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    1. Our kids totally get it too. I think they're thankful it's 2 hours because being at school all day plus sports, there's not much more time that they'd actually want. Nya is our trickiest one but she gets it and it's been good for us--she knows 4 shows a day and she can decide when she wants to watch them. She's busy crafting right now :)

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  2. I think its also important to teach our children what to do when they stumble upon something inappropriate, because it will happen. (Example: We were looking up slingshots the other day on Amazon and found a "slingshot" bathing suit, which was shockingly inappropriate for our 6 year old). But it opened up the conversation about how to handle those types of situations.

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    1. Totally! Have you read the book Good Pictures, Bad Pictures? I liked going through it with my kids. I never thought "slingshot" could bring up pictures!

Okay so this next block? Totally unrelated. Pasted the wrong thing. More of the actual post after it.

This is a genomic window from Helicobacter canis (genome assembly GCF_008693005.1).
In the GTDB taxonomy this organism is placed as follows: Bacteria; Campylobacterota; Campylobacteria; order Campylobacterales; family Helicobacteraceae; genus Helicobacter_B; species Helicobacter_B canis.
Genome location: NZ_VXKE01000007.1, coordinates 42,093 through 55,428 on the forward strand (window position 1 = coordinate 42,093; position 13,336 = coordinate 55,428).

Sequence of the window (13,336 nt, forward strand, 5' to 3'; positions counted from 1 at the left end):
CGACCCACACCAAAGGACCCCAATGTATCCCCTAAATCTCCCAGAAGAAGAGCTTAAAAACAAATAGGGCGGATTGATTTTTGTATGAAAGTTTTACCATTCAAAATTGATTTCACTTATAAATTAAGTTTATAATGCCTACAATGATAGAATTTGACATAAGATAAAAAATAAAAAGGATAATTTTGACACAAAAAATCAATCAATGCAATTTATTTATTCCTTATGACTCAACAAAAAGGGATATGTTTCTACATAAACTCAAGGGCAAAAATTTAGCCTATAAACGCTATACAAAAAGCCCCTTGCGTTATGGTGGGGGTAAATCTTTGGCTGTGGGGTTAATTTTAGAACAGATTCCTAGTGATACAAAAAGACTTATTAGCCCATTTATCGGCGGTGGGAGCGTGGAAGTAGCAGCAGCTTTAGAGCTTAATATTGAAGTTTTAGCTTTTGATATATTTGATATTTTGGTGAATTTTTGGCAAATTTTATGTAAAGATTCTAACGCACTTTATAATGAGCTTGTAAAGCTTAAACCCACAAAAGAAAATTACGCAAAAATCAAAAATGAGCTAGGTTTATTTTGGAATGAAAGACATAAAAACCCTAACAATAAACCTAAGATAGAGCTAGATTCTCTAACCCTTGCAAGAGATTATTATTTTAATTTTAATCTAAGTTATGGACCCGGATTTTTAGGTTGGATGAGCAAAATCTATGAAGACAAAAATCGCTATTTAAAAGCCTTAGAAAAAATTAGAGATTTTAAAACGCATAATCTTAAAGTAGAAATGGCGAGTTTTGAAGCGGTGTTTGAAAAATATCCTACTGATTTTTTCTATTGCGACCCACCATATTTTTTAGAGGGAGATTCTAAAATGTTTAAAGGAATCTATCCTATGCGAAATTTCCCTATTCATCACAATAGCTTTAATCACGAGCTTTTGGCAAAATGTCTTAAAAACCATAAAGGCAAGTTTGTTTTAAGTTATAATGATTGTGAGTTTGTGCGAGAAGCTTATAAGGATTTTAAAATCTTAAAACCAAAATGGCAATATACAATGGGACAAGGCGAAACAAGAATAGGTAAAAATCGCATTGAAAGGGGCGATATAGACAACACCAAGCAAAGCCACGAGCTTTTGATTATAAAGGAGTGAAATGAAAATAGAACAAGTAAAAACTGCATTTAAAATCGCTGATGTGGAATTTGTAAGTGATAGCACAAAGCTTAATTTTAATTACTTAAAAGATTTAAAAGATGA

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  3. Anonymous6:39 PM

    All I want to know: is this a plug for the book? I didn't know Gary co-authored a book.

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    1. He also wrote Love Languages ;) I'm thinking if Gary wrote so many books he wouldn't be teaching right now. As for whether I'm recommending the book, I think it's an easy read and there's such a need for more books on this topic!